Path: EDN Asia >> Product Centre >> Industrial/Mil/Aero >> Toshiba photorelays can replace mechanical relays
Industrial/Mil/Aero Share print

Toshiba photorelays can replace mechanical relays

09 Jan 2013

Share this page with your friends

Toshiba photorelays

Toshiba Electronics Europe had introduced the TLP220 series of photorelays, which provide a minimum input-to-output isolation voltage of 5000Vrms (AC, 1 min) for reinforced insulation.

Clearance and creepage distances for the TLP220 series are 7mm as standard with the option of 8mm in the case of the TLP220AF. Devices are supplied in a compact DIP4 package that measures just 7.6mm x 4.6mm x 3.7mm.

The new photorelays suit designs where engineers want to replace a mechanical relay with an optically isolated part to meet reinforced insulation safety requirements. Target applications will include smart meters, factory automation systems, test and measurement equipment, security systems and gaming and entertainment products.

Featuring minimum blocking voltages of 60V, 200V, 350V, 400V and 600V respectively, the TLP220A, TLP220D, TLP220G, TLP220GA and TLP220J each consist of a photo MOSFET that is optically coupled to an infrared LED. Respective maximum on-state currents are 500mA, 250mA, 100mA, 120mA and 90mA.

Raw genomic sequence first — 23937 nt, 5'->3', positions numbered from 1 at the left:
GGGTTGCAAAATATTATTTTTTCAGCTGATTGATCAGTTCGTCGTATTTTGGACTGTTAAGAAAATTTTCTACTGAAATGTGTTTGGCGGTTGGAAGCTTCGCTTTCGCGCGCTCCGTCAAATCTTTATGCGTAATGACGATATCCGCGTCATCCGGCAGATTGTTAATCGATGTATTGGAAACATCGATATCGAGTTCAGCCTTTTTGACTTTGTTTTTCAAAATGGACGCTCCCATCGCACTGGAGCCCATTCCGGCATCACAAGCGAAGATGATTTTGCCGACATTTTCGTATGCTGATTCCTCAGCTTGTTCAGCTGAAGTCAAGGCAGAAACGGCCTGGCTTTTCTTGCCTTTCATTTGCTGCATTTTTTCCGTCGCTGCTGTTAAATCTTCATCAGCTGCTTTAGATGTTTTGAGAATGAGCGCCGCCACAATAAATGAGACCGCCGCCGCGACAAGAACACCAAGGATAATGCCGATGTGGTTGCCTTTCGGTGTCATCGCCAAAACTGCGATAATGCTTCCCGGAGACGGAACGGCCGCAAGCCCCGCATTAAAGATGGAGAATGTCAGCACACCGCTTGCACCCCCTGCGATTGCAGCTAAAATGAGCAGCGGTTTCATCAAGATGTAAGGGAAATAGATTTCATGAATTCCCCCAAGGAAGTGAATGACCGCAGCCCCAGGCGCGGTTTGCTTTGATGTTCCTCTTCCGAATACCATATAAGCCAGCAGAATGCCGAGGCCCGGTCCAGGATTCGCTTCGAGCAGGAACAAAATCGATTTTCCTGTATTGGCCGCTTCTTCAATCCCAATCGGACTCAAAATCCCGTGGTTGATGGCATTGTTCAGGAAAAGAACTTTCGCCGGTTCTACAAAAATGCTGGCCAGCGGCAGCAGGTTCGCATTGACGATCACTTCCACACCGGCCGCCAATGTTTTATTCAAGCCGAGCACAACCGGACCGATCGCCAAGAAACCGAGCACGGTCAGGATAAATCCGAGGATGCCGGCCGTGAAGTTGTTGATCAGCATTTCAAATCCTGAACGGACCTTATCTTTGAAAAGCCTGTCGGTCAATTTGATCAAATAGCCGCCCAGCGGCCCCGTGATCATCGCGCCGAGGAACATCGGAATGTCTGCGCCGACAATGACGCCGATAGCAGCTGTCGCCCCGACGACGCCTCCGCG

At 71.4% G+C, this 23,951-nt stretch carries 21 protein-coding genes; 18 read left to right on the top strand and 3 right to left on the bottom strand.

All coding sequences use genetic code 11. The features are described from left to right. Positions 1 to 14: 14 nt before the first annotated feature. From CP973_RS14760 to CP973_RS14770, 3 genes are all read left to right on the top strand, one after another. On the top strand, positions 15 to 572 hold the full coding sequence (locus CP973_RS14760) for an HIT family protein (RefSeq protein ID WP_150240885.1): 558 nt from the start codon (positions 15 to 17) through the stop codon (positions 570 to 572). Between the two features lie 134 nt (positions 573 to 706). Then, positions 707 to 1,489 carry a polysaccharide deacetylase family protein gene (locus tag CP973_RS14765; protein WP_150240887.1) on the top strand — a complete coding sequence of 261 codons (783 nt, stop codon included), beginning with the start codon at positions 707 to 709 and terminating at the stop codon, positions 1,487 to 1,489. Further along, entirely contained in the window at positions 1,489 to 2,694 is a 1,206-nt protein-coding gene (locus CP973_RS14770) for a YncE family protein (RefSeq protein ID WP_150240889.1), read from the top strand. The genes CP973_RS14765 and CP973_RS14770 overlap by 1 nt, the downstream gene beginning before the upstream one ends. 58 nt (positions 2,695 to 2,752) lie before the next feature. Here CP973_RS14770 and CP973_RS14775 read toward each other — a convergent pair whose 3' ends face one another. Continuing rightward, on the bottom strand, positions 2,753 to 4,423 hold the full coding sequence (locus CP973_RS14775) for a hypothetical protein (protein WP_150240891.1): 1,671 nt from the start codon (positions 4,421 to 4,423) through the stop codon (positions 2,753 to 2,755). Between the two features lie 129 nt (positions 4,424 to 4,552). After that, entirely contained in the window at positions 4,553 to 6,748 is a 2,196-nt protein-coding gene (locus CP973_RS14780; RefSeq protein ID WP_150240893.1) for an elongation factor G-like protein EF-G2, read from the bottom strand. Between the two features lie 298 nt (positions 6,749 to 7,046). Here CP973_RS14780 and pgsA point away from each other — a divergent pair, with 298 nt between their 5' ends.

The new photorelays have a low maximum LED trigger current of just 2mA, contributing to energy-efficient designs. All TLP220 devices feature a normally open (1-Form-A) configuration.




Want to more of this to be delivered to you for FREE?

Subscribe to EDN Asia alerts and receive the latest design ideas and product news in your inbox.

Got to make sure you're not a robot. Please enter the code displayed on the right.

Time to activate your subscription - it's easy!

We have sent an activate request to your registerd e-email. Simply click on the link to activate your subscription.

We're doing this to protect your privacy and ensure you successfully receive your e-mail alerts.


Add New Comment
Visitor (To avoid code verification, simply login or register with us. It is fast and free!)
*Verify code:
Tech Impact

Regional Roundup
Control this smart glass with the blink of an eye
K-Glass 2 detects users' eye movements to point the cursor to recognise computer icons or objects in the Internet, and uses winks for commands. The researchers call this interface the "i-Mouse."

GlobalFoundries extends grants to Singapore students
ARM, Tencent Games team up to improve mobile gaming


News | Products | Design Features | Regional Roundup | Tech Impact